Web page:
Trade debate carries risks for workers

By Robert Jensen

Published in Dallas Morning News · July, 2001

[This article appeared in the Dallas Morning News, July 2, 2001, p. 15-A.]

Conservatives usually are the most strident defenders of the doctrine of original intent, the idea that we should follow the will of the Founding Fathers in interpreting the Constitution.

But in a strange twist on that idea, Republicans now are warning us that the Constitution has “tied the hands” of the president in trade negotiations.

The problem, it seems, is that the Constitution states in Article I, Section 8 that “Congress shall have power … to regulate commerce with foreign nations.”

The original intent seems pretty clear to me: Congress should regulate international commerce.

More likely, the “problem” for conservatives is that Congress sometimes is more prone to public pressure than is the executive branch. That is, citizens who organize to pursue their interests have a better chance of influencing the House and Senate than they do when the whole show is run out of the White House.

As a result, congressional participation in regulating commerce with foreign nations can make it more difficult for corporations to ram through the kinds of trade deals that help them line their pockets at the expense of those citizens. The solution to that occasional excess of democracy? For the Bush administration and Republicans in the House, the answer is fast-track legislation.

Well, it used to be called fast track, until the Bush spinmeisters realized the term makes it sound as if the rich and powerful might be trying to pull a fast one on U.S. citizens, which, of course, they are. So the concept has been renamed “trade promotion authority,” and congressional Republicans are gearing up to push the legislation through before they head off for vacation in August.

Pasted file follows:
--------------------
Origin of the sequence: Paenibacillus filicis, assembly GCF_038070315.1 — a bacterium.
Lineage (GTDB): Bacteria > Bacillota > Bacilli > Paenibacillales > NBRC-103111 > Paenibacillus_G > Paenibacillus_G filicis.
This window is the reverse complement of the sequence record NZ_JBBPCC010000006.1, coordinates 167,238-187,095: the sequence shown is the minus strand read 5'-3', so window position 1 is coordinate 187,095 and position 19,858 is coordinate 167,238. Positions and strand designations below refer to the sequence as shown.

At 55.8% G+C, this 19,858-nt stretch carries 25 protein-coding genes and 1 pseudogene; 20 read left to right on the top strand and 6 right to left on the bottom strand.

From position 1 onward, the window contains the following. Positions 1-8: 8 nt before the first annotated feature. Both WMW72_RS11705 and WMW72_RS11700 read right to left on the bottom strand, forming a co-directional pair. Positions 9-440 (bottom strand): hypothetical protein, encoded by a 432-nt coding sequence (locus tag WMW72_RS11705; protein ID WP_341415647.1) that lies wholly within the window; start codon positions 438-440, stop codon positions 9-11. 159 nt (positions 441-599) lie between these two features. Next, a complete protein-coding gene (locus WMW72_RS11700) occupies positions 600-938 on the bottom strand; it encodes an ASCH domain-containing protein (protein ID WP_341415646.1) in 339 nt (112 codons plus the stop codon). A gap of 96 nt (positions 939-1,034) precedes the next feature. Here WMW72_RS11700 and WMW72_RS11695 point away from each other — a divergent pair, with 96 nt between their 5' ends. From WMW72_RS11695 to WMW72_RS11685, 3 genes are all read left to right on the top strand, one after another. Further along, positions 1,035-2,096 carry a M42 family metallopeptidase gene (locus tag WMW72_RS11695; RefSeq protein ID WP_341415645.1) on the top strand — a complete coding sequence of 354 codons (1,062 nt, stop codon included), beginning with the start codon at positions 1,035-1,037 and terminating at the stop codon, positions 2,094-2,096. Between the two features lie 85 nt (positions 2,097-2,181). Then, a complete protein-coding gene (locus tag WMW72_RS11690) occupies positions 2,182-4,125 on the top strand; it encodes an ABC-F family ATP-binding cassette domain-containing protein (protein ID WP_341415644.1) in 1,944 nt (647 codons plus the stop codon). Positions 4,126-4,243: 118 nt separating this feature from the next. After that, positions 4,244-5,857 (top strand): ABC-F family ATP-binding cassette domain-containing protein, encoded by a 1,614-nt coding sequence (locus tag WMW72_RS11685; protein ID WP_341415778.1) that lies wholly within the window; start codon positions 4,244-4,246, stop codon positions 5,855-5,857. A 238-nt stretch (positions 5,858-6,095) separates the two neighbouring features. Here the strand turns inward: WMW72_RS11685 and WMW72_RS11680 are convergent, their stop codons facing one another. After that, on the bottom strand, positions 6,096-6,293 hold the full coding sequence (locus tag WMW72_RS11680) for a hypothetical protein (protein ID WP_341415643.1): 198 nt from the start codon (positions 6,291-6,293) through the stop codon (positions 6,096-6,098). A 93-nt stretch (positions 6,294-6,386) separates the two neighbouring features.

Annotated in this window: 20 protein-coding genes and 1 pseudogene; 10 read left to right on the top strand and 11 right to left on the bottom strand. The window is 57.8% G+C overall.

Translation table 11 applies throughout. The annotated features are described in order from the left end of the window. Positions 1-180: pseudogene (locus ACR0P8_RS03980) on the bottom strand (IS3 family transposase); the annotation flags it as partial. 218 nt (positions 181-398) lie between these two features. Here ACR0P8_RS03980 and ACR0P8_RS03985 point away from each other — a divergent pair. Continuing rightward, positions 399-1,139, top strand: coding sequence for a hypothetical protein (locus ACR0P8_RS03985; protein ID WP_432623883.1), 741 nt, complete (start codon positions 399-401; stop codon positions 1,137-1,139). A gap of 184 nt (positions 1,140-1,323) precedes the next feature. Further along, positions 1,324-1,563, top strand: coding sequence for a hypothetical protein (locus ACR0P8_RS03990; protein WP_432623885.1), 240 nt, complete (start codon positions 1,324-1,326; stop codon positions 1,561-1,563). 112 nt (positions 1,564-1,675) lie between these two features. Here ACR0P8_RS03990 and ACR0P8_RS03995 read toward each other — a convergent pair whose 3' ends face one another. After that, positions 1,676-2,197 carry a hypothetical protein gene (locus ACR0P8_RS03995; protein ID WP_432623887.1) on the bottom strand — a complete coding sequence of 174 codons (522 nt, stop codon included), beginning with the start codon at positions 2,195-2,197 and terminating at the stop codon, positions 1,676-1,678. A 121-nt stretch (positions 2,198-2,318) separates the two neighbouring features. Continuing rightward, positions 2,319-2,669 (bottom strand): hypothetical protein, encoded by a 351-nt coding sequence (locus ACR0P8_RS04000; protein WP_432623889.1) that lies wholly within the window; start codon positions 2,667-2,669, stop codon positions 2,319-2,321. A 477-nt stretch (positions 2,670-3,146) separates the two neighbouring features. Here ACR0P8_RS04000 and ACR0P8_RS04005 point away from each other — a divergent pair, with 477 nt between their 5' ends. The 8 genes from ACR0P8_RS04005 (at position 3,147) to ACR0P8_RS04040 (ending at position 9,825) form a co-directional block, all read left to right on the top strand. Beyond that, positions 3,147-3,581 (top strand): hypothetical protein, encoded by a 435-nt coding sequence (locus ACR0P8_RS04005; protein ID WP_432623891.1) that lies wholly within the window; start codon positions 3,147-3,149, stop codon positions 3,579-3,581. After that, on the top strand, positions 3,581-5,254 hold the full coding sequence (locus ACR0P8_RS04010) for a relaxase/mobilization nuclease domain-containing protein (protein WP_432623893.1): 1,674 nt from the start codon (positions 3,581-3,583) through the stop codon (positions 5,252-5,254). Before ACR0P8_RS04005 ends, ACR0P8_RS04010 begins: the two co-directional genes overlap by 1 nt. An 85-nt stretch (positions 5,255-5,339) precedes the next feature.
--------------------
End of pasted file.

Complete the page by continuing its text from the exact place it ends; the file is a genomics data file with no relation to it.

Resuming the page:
Fast-track authority made it easier for the first Bush administration to negotiate, and the Clinton administration to pass, the disastrous North American Free Trade Agreement. But fast-track authority expired in 1994, and the most recent attempt to bring it back was defeated in the House in 1998. But fast track is back again, and the Republicans are talking about a bipartisan coalition to push it through.

Under fast track, members of Congress would be abandoning their duty instead of taking their rightful role in regulating international commerce. The proposed law allows the president to bring trade agreements he negotiates before Congress for an up-or-down vote, without amendments and with limited debate.

If reinstated, fast track will make it easier for the Bush administration to ram through a version of the Free Trade Area of the Americas – a hemispheric NAFTA – that will increase the power of corporations and marginalize the interests of labor organizers, human-rights activists and environmentalists.

During the upcoming debate, expect to hear the usual distortions from President Bush. He already has said fast track is necessary so that he can avoid a trade agreement that has “codicils on it that frighten people from trading with us.”

Of course, Mr. Bush knows full well that “people” aren’t frightened by agreements that protect workers’ rights, human rights and the environment. Rather, it is corporations that are frightened by such protections. They are afraid of losing their ability to rake in massive profits off the vulnerable economies and peoples of the developing world.